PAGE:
Referenda are an essential part of a real democracy. It allows us - the people - to propose and vote new laws (initiative) or to counter unjust legislation (recall) voted by the electoral representative system. Though essential, we should try to prevent referenda, due to high costs and the HUGE amount of energy needed for the mass collection of signatures. Therefore, many citizens/groups cannot even organize a referendum. Enchanting the right of petition solves that issue.
Europe can ONLY evolve to more democracy if the lower administrative levels are democratized first. This - really
- is crucial. More democracy starts from the bottom-up; not the other way around. Thus our project starts with the municipal level. After that: the regional & the national level.
Success would be when the vast majority of the Flemish local councils decide to improve their current legislation about petition in their household regulations. Submitting a petition must go along with specific enforceable rights. Now it still remains a direct-democratic tool without much impact.
We start locally by visiting every Flemish local council with our request, we'll give lectures locally and organize congresses nationally, we'll work with academia (as our organization already does) to set up the best criteria, we'll publish a brochure about the added value and necessity of an instrument called petition in order to promote the instrument throughout civil society, we'll be collecting and stressing 'best practices' in Belgium and abroad, etc.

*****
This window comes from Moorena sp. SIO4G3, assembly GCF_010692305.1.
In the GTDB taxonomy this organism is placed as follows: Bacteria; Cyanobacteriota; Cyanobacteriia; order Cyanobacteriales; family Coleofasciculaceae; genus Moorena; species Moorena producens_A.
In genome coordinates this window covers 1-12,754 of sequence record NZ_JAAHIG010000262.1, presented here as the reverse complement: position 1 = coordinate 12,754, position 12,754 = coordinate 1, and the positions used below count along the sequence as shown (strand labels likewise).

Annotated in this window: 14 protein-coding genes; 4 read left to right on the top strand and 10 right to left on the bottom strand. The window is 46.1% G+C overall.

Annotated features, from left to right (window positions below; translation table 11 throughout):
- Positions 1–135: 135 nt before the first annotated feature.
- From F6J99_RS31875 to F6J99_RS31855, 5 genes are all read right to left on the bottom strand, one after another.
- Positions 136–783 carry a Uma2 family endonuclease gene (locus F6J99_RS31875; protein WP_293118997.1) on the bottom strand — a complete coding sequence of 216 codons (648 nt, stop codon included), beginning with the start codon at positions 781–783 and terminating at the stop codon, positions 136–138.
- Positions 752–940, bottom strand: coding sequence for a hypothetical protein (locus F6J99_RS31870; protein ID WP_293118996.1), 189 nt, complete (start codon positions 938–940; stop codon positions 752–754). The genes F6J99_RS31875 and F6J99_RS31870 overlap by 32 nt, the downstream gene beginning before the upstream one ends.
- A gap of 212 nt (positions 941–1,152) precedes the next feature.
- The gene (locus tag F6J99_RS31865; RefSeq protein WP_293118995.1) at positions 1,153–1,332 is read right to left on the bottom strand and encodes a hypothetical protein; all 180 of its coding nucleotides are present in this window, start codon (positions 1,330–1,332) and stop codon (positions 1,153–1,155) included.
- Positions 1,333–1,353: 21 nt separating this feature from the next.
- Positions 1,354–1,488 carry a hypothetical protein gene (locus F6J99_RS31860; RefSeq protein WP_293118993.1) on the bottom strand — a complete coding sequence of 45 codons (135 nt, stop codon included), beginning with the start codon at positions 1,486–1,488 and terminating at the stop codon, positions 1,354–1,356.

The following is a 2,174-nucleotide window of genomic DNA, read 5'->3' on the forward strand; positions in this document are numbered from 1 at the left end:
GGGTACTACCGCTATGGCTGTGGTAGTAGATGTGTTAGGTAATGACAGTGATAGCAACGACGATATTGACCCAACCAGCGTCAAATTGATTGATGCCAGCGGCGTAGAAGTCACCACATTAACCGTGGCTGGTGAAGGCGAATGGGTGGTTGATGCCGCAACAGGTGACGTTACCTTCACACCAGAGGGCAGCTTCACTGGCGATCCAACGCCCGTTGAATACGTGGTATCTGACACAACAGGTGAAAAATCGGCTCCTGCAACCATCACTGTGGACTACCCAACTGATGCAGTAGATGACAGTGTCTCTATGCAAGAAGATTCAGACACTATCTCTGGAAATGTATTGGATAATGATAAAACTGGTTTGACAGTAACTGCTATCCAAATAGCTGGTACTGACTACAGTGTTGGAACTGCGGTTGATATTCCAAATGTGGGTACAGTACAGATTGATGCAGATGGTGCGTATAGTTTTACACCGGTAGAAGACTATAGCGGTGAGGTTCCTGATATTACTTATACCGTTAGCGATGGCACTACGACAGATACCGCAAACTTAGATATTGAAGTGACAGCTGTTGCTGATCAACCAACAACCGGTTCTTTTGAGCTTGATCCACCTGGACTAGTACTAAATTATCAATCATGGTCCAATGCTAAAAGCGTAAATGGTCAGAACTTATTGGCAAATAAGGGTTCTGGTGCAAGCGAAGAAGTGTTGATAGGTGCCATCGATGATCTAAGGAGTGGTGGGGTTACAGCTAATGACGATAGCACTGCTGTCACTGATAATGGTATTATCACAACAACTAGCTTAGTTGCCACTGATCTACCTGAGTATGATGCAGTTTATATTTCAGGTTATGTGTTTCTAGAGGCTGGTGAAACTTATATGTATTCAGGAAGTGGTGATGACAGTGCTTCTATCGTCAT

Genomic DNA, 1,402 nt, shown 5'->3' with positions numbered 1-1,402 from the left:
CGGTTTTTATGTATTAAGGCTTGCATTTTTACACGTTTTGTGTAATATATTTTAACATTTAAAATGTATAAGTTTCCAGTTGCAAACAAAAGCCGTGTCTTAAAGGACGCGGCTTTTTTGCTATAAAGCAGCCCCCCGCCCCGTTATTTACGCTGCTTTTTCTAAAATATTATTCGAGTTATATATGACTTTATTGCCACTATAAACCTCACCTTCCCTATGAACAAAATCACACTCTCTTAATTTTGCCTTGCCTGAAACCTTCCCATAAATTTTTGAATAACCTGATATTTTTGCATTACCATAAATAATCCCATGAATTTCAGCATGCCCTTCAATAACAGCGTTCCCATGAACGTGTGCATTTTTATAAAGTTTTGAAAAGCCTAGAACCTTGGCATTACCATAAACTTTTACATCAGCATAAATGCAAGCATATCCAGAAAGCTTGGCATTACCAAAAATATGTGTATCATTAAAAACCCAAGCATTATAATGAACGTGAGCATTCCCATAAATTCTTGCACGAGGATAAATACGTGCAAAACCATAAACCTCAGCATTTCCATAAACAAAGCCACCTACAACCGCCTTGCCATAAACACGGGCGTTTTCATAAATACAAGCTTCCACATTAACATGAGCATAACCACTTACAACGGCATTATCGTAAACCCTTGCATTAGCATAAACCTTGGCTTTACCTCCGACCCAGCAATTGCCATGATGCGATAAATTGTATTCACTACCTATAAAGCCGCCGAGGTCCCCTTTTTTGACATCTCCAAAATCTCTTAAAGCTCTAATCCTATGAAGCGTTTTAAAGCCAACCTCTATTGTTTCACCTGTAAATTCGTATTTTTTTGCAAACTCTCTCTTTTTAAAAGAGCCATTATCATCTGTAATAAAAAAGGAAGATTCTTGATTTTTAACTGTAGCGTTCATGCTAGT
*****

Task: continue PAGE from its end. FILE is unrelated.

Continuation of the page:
We recall Art. 21 Universal Declaration of Human Rights: "Everyone has the right to take part in the government of his country, DIRECT (= petition, referendum) or through freely chosen representatives. The will of the people shall be the basis of the authority of government."
For the benefit of all mankind; for the citizens who want self-determination and want to be in charge of their own society/destiny. Thus we propose a more inclusive and democratic evolution of our society to ALL citizens of the European Union.
How is the right of petition in other European countries? Is it taken seriously or is it just window-dressing?